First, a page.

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Knorozova E.Yu. Dukhovnaya kul’tura V’etnama. Traditsionnye religiozno-mifilogicheskie vozzreniya v’etnamtsev. (Spiritual Culture of Vietnam: Traditional Religious and Mythological Views of Vietnamese) Saint Petersburg: BAN, 2020. 507 Pp. Rara orientalia; vyp. 2 (8). ISBN 978-5-336-00271-3 Ekaterina Yur’evna Knorozova is one of the most authoritative and competent researchers of traditional Vietnamese society. She works much and fruitfully in the cross-cutting sphere at the meeting-point of history, religious studies and ethnology. Due to her works researchers and numerous readers have known many medieval Vietnamese sources in Russian translation with detailed comments. That is why her new summarizing work was expected impatiently and the book has come up to expectations. In the new “thick” monograph all the author’s conclusions, dispersed in numerous publications, sometimes difficult to access, have been collected together, classified and distributed in a strict sequence. Besides, the monograph contains entirely new facts, which have not been reflected yet in formerly edited works. It can be concerned the absolute achievement that the situation with spiritual life of Vietnamese is not hanging in the air as a separate phenomenon, but is inserted in the context of spiritual life of other world cultures, at that, not only neighboring, close by their origin and living conditions (first and foremost, China, Korea, Japan, South East Asia, partly India), but also remote ones. So, this work is of interest not only to Vietnamists, but also to numerous Orientalists and specialists in various spheres of humanities, especially because the author shows the highest level of erudition and knowledge of problems, and the arguments of similarity and differences of the investigated phenomena are logical, consistent and sure. The monograph consists of three chapters (“Some Aspects of Vietnamese Religious Ideas”, “The Sources”, “The Religious and Mythological Sets”). The third chapter seems to be of the greatest interest. In it the author reached such depths that sometimes to assess their data is not easy even to the proficient reader. As usual, E.Yu. Knorozova is very careful to the sources. The reader will find their new translation in the appendix. This time it is the survey of Vietnamese myths in the exposition by Nguyen Dong Chi. Thoroughly prepared Russian literature on these problems is the obvious achievement of the author. Are there any shortcomings in the work? The last book, which needed not to change at least one hieroglyph, had been “Lushi chunqiu” by Lu Buwei (the third century B.C.). So, in this monograph there is something to find fault in. Unfortunately, there are some small factual mistakes. Here they are: The Emperor Ly Than Tong ruled in 1128 - 1138, not in 1128 - 1175 (p. 24). The Emperor Ly Nhan Tong did not rule till 1126 (p. 27); he died on February 2, 1128. Dai Dinh era (1140-1163) had no Tan Suu year (p. 30). 1141 was Tan Dau. Trung-hung time is not the time of the dynasty Nha Hau Le (1428-1788, p. 34), but only the time of its revival (trung hưng) in Laos in 1533. Chongzhen era lasted till 1645, not to 1643 (p. 34). Tian Zuo (Thien То) is not the posthumous name of the Emperor Ly Anh Tong (p. 34), but his personal “forbidden” name. There is no "Dinh Chin " year (p. 35) in the Vietnamese calendar. Possibly, Dinh Chi year is meant. Ly Bat Ze temple (p. 102) is Ly Bat De temple (“Eight Emperors of the Ly [dynasty]”). The Emperor Le Thai Tong ruled in 1433 - 1442, not in 1434-1439 (p. 127). It is not clear, why the author has taken 1595 for the last year of the dynasty Mac rule (p. 144). Usually, this dynasty is considered to have ruled to 1677. Sometimes 1593 is mentioned, when the last adherents of the dynasty were defeated in the battle in Thanh Lam district, and the Emperor Mac Kinh Chi was prisoned and executed. In 1595 there were no events possible to be interpreted as the fall of the Mac dynasty. The leader of the Song army, invaded in Dai Viet at the end of the 11th century, was Go Kui, not Go Pui (p. 203). The feast in Phu Dong temple takes place on the fourth moon, not in April. So, it is wrong to tell of some events happened in it on “the 5th and 6th of April” (p. 203). On p. 258 it is pointed out that Duong Khong Lo, the monk, died in 1120, and that he lived in Ha Trach pagoda under Emperor Ly Than Tong, who is known to have ruled in 1128-1138. Phang Dang Nhat (p. 333) is Phan Dang Nhat. Tian-sin era (p. 347) is Tian-sheng era (1023-1032). The precise birth year of Tran Quoc Tuan (Hung Dao Vuong), the military commander, is not known, but he could not have been born in 1213 (p. 423), as his father Trinh Lieu, the elder brother of Emperor Tran Thai Tong, was born in 1211. As a whole, these small mistakes do not influence the reviewed text, but the reader not acquainted with the author and her works may doubt her competence. The second group of claims relates not so much to the monograph, as to our Vietnamese studies as a whole. As usual, each author transcribes Vietnamese terms to Russian in his own way. While earlier such a situation was more or less acceptable, in the epoch of hashtags, keywords and retrieval systems it is unacceptable and hampers actively current work with texts. One can but envy our sinologists who solved this problem long ago with appropriate notes in dictionaries. Of course, this is the task for linguists, not for historians, but the same work must maintain the same system (Thanh Ziaung, p. 201, not Thanh Ziong; Thang Laung, not Thang Long, p. 228; Zia Lam, p. 204, not Zya Lam, p. 36). At least, the same names and concepts in the same text must be identical. Are they Le Quy Don (p. 119, 134, 135, 144, 171) or Le Qui Don (p. 121, 162, 163), Ho Shi Zyong (p. 128) or Ho Si Zyong (p. 121), Su Dun-po (p. 41, 59) or Su Dunpo? What about the sources? ("Complete records of the Great South " (p. 400) or "Summary description of Dai Nam" (Dai Nam nhat thong chi) (p. 58)? Which is the correct form: the Ho Tay (p. 362) or The West Lake (in other cases)? Bodisatva (p. 36, 423) or bodhisatva (p. 311)? In the descriptions of religious and mythological views of Vietnamese the author has showed excellent knowledge of texts on the theme by other Russian and foreign researchers, having reflected them in her monograph. At that, through the monograph the author avoids to give her own assessment of legitimacy or doubtfulness of these or those arguments, confining herself but with their more or less detailed exposition. In some cases, her opinion can be understood by indirect signs, but mostly not. Meanwhile, in the result diametrically opposed (sometimes even mutually exclusive) concepts and arguments referred to spiritual life in Vietnam are neighboring each other. For the erudite, acquainted with relevant issues, it is no problem. But it is worth to think of the student, one of the main users of such a production, who reading such a text will never understand, whether Trieu Viet vuong was a historical person or a mythological one? How Gao Pian, who ruled Annam in 864-868, could get to the territory of contemporary town of Hue, then in the very center od a quite different state of Champa (p. 57)? Were there any reforms under Emperor Ly Thanh Tong (ruled 1054-1072) or were they made up by later chroniclers (p. 33)? And if they had place, what were those reforms? The unsuccessful attempt to implant Confucianism in the country (p. 33) or a quite successful process of transforming the country into Far-Eastern despotism on the base of imperial religion (p. 77)? And the statement that the name Ly Phat Tu (literally “Ly, Buddha son”) is “the rule motto of the Vietnamese Emperor” (p. 272) will be referred to the work of the favorite Teacher, but not of the real “inventor” of this vexed statement. At last, the chief catastrophe: the circulation of the book is a hundred copies. The main mass of readers seems never to have this excellent book in their hands ant to be content with its e-copy again. Ekaterina Yur’evna Knorozova is not like most contemporary researchers. She does not try to show her exclusivity, to seek for imaginary sensations and to stagger the mankind. Merely, day after day, month after month, year after year she fulfills her favorite work, as if embroiders a large canvas with small beads, not sparing her time and labor. She educates excellent students with their bright eyes and deep interest in problems studied. When the state has no money to publish the results of her works, she does not moan, but publishes them on her own account. It is only left to wish her further successes in her noble work and to congratulate all the Orientalists of Saint Petersburg with the new remarcable achievement.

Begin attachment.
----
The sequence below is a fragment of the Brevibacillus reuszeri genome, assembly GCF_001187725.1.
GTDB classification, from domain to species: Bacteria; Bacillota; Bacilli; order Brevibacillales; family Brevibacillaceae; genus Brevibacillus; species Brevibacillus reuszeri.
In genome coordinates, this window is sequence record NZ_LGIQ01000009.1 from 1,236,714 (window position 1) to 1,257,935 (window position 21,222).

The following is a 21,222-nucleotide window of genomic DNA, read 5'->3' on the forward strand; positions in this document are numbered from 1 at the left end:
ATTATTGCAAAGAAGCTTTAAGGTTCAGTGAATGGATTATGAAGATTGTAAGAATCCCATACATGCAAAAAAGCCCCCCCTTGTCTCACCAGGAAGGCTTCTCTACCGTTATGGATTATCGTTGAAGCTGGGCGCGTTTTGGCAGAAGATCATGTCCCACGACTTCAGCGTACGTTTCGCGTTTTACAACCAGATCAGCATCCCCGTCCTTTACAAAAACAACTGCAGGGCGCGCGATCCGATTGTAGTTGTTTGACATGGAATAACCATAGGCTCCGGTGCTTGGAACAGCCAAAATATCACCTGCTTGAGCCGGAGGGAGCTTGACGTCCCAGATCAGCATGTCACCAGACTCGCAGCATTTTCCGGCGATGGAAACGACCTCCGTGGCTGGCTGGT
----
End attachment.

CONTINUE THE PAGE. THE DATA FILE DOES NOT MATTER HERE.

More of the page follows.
About the authors

A. L Fedorin


D.Sc. (History), Researcher, Centre for Vietnam and ASEAN Studies


Copyright (c) 2021 Fedorin A.L.